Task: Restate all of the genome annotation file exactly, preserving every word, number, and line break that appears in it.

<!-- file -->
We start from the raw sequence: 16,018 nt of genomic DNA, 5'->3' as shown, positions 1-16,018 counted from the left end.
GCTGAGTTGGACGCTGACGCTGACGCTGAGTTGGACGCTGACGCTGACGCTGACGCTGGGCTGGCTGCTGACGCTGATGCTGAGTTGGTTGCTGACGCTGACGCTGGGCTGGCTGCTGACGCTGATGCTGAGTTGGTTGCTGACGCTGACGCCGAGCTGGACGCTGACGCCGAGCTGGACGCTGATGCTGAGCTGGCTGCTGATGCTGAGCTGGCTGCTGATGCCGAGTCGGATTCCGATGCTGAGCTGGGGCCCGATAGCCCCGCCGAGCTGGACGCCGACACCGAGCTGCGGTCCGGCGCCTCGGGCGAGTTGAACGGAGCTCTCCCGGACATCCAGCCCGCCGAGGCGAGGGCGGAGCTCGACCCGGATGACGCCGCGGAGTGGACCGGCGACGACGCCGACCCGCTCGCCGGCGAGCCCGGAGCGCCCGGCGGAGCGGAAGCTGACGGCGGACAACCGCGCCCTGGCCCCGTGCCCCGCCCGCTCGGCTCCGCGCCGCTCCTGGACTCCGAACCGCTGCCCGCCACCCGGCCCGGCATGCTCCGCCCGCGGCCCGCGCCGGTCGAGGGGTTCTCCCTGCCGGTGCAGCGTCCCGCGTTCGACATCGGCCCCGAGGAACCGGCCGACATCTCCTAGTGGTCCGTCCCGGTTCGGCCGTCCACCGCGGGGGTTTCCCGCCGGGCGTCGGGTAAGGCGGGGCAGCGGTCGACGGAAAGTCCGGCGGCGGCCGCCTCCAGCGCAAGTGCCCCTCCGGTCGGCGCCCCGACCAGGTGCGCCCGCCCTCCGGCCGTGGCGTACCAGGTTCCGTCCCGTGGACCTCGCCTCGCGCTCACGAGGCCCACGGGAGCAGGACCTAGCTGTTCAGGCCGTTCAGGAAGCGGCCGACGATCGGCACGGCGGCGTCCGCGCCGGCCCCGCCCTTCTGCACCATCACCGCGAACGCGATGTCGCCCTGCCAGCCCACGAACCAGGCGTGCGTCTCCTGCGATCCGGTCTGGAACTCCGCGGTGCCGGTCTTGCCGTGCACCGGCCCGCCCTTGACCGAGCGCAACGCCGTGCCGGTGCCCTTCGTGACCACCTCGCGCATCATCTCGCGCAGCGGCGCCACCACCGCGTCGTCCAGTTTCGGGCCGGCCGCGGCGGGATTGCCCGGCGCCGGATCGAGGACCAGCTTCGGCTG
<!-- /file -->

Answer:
We start from the raw sequence: 16,018 nt of genomic DNA, 5'->3' as shown, positions 1-16,018 counted from the left end.
GCTGAGTTGGACGCTGACGCTGACGCTGAGTTGGACGCTGACGCTGACGCTGACGCTGGGCTGGCTGCTGACGCTGATGCTGAGTTGGTTGCTGACGCTGACGCTGGGCTGGCTGCTGACGCTGATGCTGAGTTGGTTGCTGACGCTGACGCCGAGCTGGACGCTGACGCCGAGCTGGACGCTGATGCTGAGCTGGCTGCTGATGCTGAGCTGGCTGCTGATGCCGAGTCGGATTCCGATGCTGAGCTGGGGCCCGATAGCCCCGCCGAGCTGGACGCCGACACCGAGCTGCGGTCCGGCGCCTCGGGCGAGTTGAACGGAGCTCTCCCGGACATCCAGCCCGCCGAGGCGAGGGCGGAGCTCGACCCGGATGACGCCGCGGAGTGGACCGGCGACGACGCCGACCCGCTCGCCGGCGAGCCCGGAGCGCCCGGCGGAGCGGAAGCTGACGGCGGACAACCGCGCCCTGGCCCCGTGCCCCGCCCGCTCGGCTCCGCGCCGCTCCTGGACTCCGAACCGCTGCCCGCCACCCGGCCCGGCATGCTCCGCCCGCGGCCCGCGCCGGTCGAGGGGTTCTCCCTGCCGGTGCAGCGTCCCGCGTTCGACATCGGCCCCGAGGAACCGGCCGACATCTCCTAGTGGTCCGTCCCGGTTCGGCCGTCCACCGCGGGGGTTTCCCGCCGGGCGTCGGGTAAGGCGGGGCAGCGGTCGACGGAAAGTCCGGCGGCGGCCGCCTCCAGCGCAAGTGCCCCTCCGGTCGGCGCCCCGACCAGGTGCGCCCGCCCTCCGGCCGTGGCGTACCAGGTTCCGTCCCGTGGACCTCGCCTCGCGCTCACGAGGCCCACGGGAGCAGGACCTAGCTGTTCAGGCCGTTCAGGAAGCGGCCGACGATCGGCACGGCGGCGTCCGCGCCGGCCCCGCCCTTCTGCACCATCACCGCGAACGCGATGTCGCCCTGCCAGCCCACGAACCAGGCGTGCGTCTCCTGCGATCCGGTCTGGAACTCCGCGGTGCCGGTCTTGCCGTGCACCGGCCCGCCCTTGACCGAGCGCAACGCCGTGCCGGTGCCCTTCGTGACCACCTCGCGCATCATCTCGCGCAGCGGCGCCACCACCGCGTCGTCCAGTTTCGGGCCGGCCGCGGCGGGATTGCCCGGCGCCGGATCGAGGACCAGCTTCGGCTG